The Restaurant that Makes Mistakes: New local TV show shares tales of restaurant staffed by people living with dementia.

Back row: Suz, Chris, Ben, Mike, Bevin. Front: Dawn, Mark, Marilyn, Cliff, Graeme from The Restaurant That Makes Mistakes.

On the face of it, the idea of putting people with dementia to work in a stressful environment like the hospitality industry seems like it could be exploitative, but the concept has proven to be funny, moving and illuminating.

Blackley admits that she had an “initial kind of resistance” when she first heard about the idea, but once she saw the warmth and positivity of the show, she could see the benefits, to both the volunteers and viewers.

Tests relating to anxiety and depression were conducted on the volunteers at the beginning of the show and they were then retested at the end.

“The whole experience of being in the restaurant and being engaged and having the camaraderie of people working around them and having a sense of value made a huge impact on their sense of wellbeing across all the measurements. So that was a really satisfying part of the show,” says Blackley.

Diners are aware that the restaurant is staffed by people with dementia and the volunteers had to serve some high-profile names, from chefs Gareth Stewart, Michael Van de Elzen and Ganesh Raj to journalist Jack Tame.

In chef Ben Bayly (A New Zealand Food Story), Blackley and her team found the ideal person to lead their restaurant. Not only is he an award-winning chef, he has a personal connection to dementia, losing his grandmother to the condition just last year.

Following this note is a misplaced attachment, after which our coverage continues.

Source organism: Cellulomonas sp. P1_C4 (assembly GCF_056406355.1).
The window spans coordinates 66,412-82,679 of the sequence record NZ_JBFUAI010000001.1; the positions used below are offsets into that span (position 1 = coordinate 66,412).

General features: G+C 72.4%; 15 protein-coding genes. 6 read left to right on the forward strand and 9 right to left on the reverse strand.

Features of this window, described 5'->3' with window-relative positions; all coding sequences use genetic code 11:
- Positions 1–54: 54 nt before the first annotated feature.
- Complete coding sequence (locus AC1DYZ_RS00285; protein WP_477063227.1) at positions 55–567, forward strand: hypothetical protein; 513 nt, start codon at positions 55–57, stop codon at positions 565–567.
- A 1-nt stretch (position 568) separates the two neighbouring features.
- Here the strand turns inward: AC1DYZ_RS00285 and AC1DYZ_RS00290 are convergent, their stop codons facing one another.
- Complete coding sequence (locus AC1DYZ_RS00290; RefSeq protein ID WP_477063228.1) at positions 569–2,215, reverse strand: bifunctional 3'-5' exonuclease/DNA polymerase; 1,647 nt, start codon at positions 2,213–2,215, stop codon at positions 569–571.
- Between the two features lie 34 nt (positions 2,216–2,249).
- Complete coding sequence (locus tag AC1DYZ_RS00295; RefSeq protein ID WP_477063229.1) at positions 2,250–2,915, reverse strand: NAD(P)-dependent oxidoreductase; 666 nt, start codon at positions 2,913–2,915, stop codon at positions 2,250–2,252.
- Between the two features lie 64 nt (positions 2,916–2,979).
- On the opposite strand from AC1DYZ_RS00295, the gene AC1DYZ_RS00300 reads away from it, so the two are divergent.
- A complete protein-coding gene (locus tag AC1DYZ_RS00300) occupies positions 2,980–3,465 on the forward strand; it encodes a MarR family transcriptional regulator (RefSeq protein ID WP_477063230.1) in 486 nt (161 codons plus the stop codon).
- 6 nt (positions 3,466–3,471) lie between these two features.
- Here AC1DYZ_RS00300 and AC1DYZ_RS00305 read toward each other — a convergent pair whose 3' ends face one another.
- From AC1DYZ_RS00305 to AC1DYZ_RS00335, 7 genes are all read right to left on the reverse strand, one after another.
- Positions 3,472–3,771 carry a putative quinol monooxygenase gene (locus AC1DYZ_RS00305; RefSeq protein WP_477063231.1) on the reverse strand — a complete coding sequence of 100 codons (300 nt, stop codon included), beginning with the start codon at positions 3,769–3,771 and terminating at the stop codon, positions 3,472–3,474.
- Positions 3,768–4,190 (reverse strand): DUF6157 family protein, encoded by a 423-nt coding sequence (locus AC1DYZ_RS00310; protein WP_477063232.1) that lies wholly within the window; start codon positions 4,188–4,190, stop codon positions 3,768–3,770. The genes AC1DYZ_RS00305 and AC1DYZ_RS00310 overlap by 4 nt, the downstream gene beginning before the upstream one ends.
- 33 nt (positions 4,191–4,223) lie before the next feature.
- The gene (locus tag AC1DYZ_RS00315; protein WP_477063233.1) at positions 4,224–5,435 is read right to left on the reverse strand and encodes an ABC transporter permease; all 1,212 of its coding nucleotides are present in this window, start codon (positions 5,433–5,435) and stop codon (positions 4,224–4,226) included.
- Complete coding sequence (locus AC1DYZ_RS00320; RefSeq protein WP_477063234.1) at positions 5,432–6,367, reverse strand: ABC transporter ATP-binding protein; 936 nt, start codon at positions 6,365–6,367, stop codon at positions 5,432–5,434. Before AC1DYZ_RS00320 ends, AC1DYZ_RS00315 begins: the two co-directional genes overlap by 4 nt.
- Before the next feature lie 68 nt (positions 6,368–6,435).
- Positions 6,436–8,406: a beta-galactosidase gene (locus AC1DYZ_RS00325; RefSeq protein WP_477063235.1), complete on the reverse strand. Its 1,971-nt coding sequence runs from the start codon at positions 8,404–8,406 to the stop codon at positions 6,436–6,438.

“It’s very much a personal cause for him. He really wanted to do this for her,” says Blackley.

Rhonda Preston-Jones, who is the clinical lead for Dementia Auckland, says that Bayly treated the volunteers with great respect.

“He didn’t talk down to them, he didn’t patronise them. Because underneath the dementia is the person, the person is still there.”

The production company worked closely with Dementia Auckland, an organisation which offers support to dementia patients and their families. Preston-Jones helped recruit the volunteers and was on set every day to ensure sensitivity and that the volunteers’ dementia was managed.

Preston-Jones says while some of the volunteers and their families were immediately excited by the idea of sharing what life with dementia is really like, there was hesitancy from others, largely because of concerns over how they might be perceived.

“Dementia is steeped with stigma and myths and fear. And so a lot of people in their own families, they’ve got their heads around the person that they love and care for having a diagnosis, but they’re not sure about other people around them, other people judging them, other people criticising.”

Blackley says there are lots of light-hearted moments and hijinks in the kitchen but the humour is never directed at the volunteers’ conditions.

Preston-Jones recalls how the family of one volunteer was excited for the country to meet her father.

“One of the daughters said, ‘I’m just waiting for the whole of New Zealand to fall in love with our dad because we love him so much – he’s amazing’.

“If you provide people with the right scaffolding to support them underneath, they can still be themselves, and they can still function. And yes they’ll make mistakes, but that’s OK. Because the joy, the confidence building, the pleasure that people got and the pride they got in doing what they were doing was well worth it. It was incredible.”


The Restaurant That Makes Mistakes begins on TVNZ 1 and TVNZ + on Sunday June 18 at 8:30pm.




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